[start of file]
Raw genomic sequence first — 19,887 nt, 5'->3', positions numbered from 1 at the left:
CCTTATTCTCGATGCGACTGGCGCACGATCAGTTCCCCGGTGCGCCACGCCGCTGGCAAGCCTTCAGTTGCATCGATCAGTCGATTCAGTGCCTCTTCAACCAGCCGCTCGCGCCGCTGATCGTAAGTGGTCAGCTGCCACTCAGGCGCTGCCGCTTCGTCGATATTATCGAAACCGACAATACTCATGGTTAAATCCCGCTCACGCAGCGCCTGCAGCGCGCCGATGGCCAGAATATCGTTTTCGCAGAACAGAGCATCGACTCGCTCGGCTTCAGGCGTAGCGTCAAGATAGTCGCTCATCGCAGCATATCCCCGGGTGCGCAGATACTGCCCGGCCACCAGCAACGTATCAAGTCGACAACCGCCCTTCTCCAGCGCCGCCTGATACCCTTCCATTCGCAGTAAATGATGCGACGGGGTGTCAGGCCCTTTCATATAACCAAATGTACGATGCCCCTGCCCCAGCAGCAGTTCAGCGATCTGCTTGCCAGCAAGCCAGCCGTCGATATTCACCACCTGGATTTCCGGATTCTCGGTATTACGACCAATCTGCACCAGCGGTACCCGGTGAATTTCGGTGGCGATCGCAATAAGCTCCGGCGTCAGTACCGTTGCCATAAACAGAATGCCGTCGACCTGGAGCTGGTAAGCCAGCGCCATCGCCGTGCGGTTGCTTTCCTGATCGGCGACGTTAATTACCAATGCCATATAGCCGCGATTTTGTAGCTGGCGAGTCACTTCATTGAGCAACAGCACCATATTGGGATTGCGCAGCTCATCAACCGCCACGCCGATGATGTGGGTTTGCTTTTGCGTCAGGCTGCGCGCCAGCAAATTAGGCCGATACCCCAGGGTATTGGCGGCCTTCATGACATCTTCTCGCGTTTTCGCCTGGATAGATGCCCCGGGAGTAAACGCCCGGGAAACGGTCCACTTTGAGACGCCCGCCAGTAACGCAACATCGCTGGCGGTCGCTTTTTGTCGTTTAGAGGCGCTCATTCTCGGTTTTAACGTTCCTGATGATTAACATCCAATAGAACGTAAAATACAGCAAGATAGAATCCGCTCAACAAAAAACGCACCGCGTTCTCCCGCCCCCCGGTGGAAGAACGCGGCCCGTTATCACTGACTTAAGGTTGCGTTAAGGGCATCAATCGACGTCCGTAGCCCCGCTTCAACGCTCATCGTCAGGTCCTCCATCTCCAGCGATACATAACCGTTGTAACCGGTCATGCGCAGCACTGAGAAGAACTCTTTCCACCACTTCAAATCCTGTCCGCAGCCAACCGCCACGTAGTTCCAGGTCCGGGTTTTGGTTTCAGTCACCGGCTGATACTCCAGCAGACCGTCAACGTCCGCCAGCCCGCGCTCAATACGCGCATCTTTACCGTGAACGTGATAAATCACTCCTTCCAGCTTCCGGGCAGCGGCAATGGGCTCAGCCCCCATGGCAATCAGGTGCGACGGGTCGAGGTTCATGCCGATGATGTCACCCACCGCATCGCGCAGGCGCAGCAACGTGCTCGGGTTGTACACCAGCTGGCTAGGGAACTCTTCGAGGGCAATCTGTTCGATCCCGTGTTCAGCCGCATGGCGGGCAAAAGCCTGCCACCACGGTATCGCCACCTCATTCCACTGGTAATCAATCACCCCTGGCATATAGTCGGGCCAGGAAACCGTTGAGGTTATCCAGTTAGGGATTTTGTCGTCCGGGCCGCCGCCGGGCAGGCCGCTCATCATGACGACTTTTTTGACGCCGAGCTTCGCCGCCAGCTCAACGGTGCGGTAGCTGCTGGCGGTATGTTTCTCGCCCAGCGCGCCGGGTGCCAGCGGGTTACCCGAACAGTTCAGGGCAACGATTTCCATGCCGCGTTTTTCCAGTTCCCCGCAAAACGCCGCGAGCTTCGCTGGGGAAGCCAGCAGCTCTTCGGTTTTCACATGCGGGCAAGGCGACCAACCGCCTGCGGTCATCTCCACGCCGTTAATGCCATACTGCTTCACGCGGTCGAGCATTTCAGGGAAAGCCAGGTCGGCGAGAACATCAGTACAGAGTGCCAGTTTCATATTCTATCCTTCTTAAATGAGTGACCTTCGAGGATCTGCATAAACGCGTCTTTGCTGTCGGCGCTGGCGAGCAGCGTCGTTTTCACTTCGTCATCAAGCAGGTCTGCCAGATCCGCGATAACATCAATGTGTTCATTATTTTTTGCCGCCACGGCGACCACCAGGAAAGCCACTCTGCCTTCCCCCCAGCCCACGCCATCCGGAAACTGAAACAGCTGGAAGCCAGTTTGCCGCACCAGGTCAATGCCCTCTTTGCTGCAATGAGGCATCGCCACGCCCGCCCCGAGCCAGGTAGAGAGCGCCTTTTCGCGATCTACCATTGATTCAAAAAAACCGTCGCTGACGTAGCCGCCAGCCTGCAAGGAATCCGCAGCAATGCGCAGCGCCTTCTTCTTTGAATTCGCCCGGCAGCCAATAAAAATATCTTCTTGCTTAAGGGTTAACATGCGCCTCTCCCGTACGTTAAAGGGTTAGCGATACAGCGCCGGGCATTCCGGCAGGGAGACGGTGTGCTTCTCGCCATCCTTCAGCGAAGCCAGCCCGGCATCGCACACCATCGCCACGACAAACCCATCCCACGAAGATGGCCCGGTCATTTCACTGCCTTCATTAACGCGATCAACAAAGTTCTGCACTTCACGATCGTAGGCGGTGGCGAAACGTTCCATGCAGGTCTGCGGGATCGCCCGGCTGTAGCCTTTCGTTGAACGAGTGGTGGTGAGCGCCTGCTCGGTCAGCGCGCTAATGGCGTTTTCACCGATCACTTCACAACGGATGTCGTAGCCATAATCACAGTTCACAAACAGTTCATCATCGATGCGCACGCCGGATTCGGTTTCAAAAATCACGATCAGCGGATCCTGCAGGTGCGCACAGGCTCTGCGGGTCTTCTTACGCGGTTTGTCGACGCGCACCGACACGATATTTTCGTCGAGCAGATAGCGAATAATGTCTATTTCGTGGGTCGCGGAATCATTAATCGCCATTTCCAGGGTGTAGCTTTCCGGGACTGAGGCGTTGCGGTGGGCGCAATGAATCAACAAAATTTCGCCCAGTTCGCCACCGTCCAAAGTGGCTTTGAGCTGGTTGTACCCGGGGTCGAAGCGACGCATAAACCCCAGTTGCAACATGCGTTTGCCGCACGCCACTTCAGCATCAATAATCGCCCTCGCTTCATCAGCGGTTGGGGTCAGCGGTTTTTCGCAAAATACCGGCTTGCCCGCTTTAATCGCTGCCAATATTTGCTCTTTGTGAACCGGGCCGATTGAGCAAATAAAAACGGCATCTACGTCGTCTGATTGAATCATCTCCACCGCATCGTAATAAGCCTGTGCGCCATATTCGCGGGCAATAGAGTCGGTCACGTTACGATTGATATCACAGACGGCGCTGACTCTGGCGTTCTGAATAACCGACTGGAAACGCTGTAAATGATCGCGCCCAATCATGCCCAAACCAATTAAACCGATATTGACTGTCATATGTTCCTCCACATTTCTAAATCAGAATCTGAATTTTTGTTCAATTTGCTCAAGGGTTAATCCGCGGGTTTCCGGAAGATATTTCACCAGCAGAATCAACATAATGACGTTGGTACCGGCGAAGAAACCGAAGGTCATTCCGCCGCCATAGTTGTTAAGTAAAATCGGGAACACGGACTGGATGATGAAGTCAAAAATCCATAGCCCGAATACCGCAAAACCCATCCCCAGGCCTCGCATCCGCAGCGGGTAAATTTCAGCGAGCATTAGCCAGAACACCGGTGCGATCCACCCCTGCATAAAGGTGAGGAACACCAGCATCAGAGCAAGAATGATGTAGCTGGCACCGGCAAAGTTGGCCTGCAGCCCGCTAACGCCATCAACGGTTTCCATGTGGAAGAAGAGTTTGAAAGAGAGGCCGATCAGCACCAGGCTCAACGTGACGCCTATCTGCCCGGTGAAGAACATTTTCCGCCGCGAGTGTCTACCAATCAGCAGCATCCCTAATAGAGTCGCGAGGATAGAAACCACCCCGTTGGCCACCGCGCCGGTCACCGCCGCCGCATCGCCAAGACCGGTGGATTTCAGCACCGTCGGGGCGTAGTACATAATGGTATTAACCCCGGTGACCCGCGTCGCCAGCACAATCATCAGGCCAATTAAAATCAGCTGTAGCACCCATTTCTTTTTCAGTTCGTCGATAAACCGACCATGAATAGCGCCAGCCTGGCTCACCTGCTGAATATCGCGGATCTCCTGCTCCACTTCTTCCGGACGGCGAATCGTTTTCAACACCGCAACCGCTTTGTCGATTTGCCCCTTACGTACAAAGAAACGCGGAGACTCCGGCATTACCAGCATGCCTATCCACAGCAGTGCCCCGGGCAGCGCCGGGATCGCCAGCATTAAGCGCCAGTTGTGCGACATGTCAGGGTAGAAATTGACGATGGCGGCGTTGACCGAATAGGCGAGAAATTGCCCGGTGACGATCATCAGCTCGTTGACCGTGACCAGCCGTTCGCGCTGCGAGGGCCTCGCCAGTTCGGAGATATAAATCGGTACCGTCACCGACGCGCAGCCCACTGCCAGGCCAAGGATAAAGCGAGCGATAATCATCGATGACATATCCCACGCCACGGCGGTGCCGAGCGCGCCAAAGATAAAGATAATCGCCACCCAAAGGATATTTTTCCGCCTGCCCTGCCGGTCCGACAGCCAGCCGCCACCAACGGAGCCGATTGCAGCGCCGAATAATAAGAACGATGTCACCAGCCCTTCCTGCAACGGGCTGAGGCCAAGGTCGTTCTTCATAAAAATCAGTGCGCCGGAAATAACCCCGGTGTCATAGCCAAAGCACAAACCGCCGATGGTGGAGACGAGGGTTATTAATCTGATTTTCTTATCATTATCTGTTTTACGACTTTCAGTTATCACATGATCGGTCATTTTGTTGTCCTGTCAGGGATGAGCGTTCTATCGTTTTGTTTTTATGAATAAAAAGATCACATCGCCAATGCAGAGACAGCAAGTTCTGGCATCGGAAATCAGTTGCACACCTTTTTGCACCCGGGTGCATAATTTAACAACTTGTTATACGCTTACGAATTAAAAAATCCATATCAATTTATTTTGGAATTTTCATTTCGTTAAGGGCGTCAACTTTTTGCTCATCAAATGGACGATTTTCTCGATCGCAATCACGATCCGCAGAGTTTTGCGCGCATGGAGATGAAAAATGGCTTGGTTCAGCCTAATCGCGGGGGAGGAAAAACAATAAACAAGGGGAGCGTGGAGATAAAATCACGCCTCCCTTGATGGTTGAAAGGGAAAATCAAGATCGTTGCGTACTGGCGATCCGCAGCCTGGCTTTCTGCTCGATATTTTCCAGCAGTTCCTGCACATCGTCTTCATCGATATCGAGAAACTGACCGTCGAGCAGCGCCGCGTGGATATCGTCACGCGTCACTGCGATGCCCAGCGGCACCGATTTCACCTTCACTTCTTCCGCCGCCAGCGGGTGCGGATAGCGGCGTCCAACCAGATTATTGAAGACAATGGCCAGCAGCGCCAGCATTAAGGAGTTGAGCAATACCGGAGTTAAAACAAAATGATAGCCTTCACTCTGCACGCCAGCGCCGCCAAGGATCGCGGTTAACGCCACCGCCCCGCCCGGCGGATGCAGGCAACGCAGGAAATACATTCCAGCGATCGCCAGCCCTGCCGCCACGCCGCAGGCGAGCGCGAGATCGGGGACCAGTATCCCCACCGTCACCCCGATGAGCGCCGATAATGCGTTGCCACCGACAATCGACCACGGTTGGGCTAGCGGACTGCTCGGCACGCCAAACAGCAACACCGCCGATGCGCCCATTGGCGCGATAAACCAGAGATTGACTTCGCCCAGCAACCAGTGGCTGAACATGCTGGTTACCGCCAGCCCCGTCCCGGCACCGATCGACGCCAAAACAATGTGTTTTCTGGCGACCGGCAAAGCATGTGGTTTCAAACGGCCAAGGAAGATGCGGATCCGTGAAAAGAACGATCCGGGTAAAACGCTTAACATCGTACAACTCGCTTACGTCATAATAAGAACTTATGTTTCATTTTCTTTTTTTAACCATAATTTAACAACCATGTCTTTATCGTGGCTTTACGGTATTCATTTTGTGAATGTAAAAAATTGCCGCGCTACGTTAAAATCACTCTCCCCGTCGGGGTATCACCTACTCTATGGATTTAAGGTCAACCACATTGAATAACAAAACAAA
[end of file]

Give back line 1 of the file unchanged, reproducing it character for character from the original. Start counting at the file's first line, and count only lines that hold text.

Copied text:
Raw genomic sequence first — 19,887 nt, 5'->3', positions numbered from 1 at the left: